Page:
Lisbon’s Tram 28

Lisbon’s trams have become a symbol of the city. And riding the tram is a great way to see many of Lisbon’s top sights.

Lisbon’s Tram Origin Story

Trams began hauling Lisboetas from place to place in 1873. Back then, trams were powered by horses.

But, there was a problem. Lisbon has many steep hills and the horses couldn’t pull the trams up these inclines. So, in 1884, trams with cable lines were implemented to get the cars up and down hills. Eventually, several of the cable line “Elavadors” were put into service.

In 1901, the tram system was electrified, making it much more efficient. The tram system grew in popularity and more lines were built, peaking in 1959 with 27 tram lines.

In recent years, the convenience of the newer Metro system has caused the trams to be less popular. Several lines have been discontinued and there are now six operating in Lisbon.

Those Charming Tram Cars

The famous Tram #28 in Lisbon (photo: Brent Petersen)

The yellow tram cars in Lisbon are called Remodelado because they were remodeled in the 1990’s. But, they still retain their original character from when they were built in the 1930’s. The polished wooden interior and hard benches are a dapper relic from an earlier time. Then there’s the chrome wheel and the bell that the driver uses to warn cars and pedestrians.

You might ask why a modern city like Lisbon still uses these old-timey carriages. The answer might surprise you. While they are striking visually, the fact is that replacing the carriages would be quite difficult.

That’s because of Lisbon’s street design.

The streets in many parts of Lisbon are very narrow, have steep inclines, and very sharp turns. Just ride one of the trams and you’ll see for yourself that the carriages squeeze through tight quarters all the time.

So, the tracks for the trams were built using an unusually narrow gauge that is not used in other cities. Modern tram building companies don’t manufacture carriages to this standard so if Lisbon were to buy new trams, they would have to build an entirely new tram network!

Tram 28

Car dangerously cutting in front of a moving Tram #28 (photo: Brent Petersen)

For tourists, Tram 28 is, by far, the most popular line in Lisbon. The route runs from Martim Moniz to Campo de Ourique and it passes by some of the best sites in the city like Miradouro de Santa Luzia, the famous cafe A Brasileira, Jardim da Estrela, and Saint Anthony’s Church.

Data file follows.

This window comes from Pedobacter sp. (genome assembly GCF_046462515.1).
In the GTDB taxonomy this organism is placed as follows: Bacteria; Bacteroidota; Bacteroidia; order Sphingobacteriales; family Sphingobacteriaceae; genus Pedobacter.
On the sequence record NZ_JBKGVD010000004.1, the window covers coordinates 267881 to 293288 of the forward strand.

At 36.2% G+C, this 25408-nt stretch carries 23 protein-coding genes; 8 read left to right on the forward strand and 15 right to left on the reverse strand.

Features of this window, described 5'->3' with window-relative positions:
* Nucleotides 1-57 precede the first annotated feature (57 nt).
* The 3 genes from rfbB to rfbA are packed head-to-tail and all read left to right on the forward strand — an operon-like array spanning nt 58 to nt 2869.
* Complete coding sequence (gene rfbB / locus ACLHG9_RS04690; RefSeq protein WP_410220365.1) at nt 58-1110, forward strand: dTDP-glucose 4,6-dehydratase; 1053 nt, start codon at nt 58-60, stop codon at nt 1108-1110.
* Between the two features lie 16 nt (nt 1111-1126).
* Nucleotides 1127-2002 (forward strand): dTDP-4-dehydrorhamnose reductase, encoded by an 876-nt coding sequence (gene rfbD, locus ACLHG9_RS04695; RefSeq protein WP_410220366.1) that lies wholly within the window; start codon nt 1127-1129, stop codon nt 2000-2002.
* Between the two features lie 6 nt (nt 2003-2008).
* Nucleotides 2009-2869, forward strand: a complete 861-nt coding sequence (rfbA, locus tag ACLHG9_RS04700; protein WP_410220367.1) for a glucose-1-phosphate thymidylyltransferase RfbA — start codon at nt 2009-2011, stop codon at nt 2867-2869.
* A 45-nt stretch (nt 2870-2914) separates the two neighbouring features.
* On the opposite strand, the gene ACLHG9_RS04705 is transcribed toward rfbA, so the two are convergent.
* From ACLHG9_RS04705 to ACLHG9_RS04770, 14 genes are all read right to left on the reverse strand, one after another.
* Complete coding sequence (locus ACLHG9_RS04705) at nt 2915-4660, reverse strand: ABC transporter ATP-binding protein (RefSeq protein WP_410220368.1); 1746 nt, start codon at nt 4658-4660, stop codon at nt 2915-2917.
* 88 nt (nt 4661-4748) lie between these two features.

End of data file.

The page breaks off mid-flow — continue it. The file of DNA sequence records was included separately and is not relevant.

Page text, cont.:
The entire trip from Martim Moniz to Campo de Ourique (or vice versa) usually takes less than an hour (depending on traffic).

How to Ride Tram 28

Tram #28 from the front (photo: Brent Petersen)

You can pay cash when getting on the tram, but a far more efficient (and less costly) way is to buy your ticket in advance. Get a Viva Viagem card and buy a 24 hour public transit pass. Or, you can load your card with money and use it as you like over several days or weeks. Note that you cannot buy a 24 hour pass AND load money for a longer period of time on the same card (confusing, I know). Viva Viagem cards are available at Metro stations, ferry terminals and some kiosks around the city.

Once you have your card, you can ‘zap’ it on the card reader on the tram when you get on.

A few things to be aware of when riding the tram:

• The tram makes sharp turns and sudden stops and starts. Hang on tight!

• Give up your seat to elderly or pregnant passengers.

• Watch for pickpockets. They target tourists, especially when getting on/off the tram.

• The tram is a functioning commuter rail system first and a tourist attraction second. Be respectful of those trying to get to and from work and doing their daily errands.

• Tram 28 runs from point to point. If you ride to the end, you have to get off and then get back on the tram (paying again) if you want to go back.

Tram Alternatives

Tram 28 isn’t the only game in town.

Tram 12 uses the classic Remodelado carriages, goes through the Baixa and Alfama neighborhoods and even departs from the same place as 28, Martim Moniz Plaza.

Tram 24 goes through less touristy neighborhoods but still uses the Remodelado carriages. It’s less busy, so you can usually get a seat.

If you’re going to Belem (and you def should), take Tram 15. Note that this is a modern tram, not a Remodelado.

Of course, if you’re not concerned with the charm of a Remodelado tram, use the subway. It’s super fast and convenient.

About the Author

Brent Petersen is the Editor-in-Chief of Destination Eat Drink. He currently resides in Setubal, Portugal. Brent has written the novel “Truffle Hunt” (Eckhartz Press) and the short story collection “That Bird.” He’s also written dozens of foodie travel guides to cities around the world on Destination Eat Drink, including in-depth eating and drinking guides to Lisbon, PortoSintraMonsaraz, and Evora in Portugal. Brent’s podcast, also called Destination Eat Drink, is available on all major podcasting platforms and is distributed by the Radio Misfits Podcast Network.

Author: Brent